Vital philanthropic funding helps support the Neaman Center. The Center offers the latest, most comprehensive genetic screening panels. It also provides vital counseling services for patients of all ages on how to better prevent and treat a wide range of inherited conditions.

Five months after undergoing a minimally invasive full hysterectomy, Julie had a bilateral mastectomy with NorthShore’s Chief of Surgical Oncology Katharine Yao, MD, followed by reconstructive surgery with NorthShore-affiliated Plastic Surgeon Geoffrey Fenner, MD.

“At least this is a gene that you can react to and save your own life,” Julie added. “We’re lucky in that respect.” 

Crucial philanthropic funding totaling more than $2.6 million has made the DNA-10K pilot possible. This is just one way NorthShore is working to change the way medicine is practiced.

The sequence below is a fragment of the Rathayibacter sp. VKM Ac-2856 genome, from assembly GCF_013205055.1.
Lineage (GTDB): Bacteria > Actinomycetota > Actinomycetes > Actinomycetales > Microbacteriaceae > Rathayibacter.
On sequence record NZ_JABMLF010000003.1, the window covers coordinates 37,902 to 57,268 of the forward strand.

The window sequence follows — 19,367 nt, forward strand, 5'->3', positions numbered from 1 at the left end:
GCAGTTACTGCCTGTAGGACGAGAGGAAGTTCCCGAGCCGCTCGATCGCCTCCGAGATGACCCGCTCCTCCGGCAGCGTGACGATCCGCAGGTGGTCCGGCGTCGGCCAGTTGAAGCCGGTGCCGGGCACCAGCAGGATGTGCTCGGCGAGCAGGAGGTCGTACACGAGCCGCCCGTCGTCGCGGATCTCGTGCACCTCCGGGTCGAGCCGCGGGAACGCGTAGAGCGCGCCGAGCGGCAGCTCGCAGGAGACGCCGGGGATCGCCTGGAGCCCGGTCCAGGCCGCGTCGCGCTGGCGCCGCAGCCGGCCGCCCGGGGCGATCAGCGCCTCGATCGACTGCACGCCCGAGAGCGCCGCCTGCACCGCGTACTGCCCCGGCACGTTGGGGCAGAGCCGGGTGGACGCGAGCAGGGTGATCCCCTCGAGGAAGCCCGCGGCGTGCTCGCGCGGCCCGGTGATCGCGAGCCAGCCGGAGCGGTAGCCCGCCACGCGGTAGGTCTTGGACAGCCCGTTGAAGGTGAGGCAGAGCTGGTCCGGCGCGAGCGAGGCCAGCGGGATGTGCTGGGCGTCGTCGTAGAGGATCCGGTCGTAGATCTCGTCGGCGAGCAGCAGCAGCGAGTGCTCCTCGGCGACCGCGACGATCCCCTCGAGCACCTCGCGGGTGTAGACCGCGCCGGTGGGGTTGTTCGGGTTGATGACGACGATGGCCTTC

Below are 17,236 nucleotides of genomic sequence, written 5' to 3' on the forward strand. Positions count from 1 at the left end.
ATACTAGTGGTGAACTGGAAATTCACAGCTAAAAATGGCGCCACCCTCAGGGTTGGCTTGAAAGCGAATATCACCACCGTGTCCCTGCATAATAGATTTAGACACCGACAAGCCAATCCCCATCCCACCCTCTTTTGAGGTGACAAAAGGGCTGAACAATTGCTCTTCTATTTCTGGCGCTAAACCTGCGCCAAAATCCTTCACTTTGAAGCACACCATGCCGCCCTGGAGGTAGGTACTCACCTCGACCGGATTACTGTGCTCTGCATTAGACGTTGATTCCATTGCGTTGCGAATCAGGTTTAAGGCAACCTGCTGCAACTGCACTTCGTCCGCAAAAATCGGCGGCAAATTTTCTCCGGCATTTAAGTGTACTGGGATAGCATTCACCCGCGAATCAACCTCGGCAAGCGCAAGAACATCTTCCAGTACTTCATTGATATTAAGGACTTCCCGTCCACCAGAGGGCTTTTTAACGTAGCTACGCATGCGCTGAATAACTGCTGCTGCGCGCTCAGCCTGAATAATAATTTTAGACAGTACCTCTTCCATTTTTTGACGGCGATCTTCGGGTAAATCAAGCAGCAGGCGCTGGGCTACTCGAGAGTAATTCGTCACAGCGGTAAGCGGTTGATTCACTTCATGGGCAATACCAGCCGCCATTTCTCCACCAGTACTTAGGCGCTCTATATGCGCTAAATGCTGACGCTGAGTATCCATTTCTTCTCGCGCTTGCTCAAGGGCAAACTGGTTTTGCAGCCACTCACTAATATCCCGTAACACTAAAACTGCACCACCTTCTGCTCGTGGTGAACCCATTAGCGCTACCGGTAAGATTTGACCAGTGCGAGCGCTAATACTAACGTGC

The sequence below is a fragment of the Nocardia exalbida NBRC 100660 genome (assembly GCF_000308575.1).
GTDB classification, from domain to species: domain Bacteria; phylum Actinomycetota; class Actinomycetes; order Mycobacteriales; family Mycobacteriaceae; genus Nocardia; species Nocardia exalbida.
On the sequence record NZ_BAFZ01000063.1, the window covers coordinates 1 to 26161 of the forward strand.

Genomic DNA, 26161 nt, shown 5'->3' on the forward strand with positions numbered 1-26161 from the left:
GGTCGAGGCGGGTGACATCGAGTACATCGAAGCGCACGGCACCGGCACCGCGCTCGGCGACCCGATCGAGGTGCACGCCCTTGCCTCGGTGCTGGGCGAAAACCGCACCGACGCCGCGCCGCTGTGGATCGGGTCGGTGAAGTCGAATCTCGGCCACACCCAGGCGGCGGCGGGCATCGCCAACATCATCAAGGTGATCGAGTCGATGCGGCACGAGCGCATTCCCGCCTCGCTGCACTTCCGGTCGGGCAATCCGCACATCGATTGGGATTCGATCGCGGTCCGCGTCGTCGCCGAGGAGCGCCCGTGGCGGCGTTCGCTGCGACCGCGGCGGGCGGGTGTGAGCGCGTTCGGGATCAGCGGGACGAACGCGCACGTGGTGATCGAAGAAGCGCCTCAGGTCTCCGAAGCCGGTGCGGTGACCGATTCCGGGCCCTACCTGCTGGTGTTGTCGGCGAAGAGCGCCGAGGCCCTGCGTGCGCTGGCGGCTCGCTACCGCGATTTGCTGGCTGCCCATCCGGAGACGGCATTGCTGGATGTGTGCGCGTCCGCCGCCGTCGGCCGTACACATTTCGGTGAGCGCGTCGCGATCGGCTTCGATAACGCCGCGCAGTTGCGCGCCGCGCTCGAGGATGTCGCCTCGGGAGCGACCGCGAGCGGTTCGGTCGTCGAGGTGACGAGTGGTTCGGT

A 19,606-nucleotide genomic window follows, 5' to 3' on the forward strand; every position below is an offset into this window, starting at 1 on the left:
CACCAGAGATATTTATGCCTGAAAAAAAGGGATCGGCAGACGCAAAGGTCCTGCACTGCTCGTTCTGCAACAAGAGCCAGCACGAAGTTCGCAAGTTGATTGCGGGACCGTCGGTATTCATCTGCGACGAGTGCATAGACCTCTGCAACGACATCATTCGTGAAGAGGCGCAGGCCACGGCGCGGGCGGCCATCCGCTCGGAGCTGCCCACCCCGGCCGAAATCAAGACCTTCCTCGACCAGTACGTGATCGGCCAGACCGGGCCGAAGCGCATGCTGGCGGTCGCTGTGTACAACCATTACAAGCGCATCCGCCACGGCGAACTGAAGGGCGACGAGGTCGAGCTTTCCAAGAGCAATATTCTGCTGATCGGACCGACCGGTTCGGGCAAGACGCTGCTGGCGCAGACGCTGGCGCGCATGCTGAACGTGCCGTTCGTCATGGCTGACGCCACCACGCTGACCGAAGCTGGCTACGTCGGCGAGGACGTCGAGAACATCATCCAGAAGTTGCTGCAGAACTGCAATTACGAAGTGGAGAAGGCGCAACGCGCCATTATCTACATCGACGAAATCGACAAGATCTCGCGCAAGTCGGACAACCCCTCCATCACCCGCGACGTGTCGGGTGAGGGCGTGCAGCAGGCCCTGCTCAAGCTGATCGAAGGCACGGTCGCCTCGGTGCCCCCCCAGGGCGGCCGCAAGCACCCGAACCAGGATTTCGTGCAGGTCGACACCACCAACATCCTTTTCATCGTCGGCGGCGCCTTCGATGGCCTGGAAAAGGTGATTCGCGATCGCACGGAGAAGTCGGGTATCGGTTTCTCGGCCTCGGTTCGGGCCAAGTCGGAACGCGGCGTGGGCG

A Nationwide Shortage

Initial funding for NorthShore’s new multidisciplinary Pituitary Center came from grateful patients of recently retired NorthShore Endocrinologist William Kerr, MD, and the Department of Medicine. The Kerr Innovation and Education Fund also supports medical education and advancements in patient care.

The Pituitary Center is the first of its kind in Chicagoland. Something Maria Xoy, age 22, came to appreciate. At 4 feet, 9 inches tall and normally weighing in at 100 pounds—Maria suddenly began gaining weight without any change in her diet. In two months, she put on 20 pounds and would eventually hit 150—an extreme weight for her tiny frame.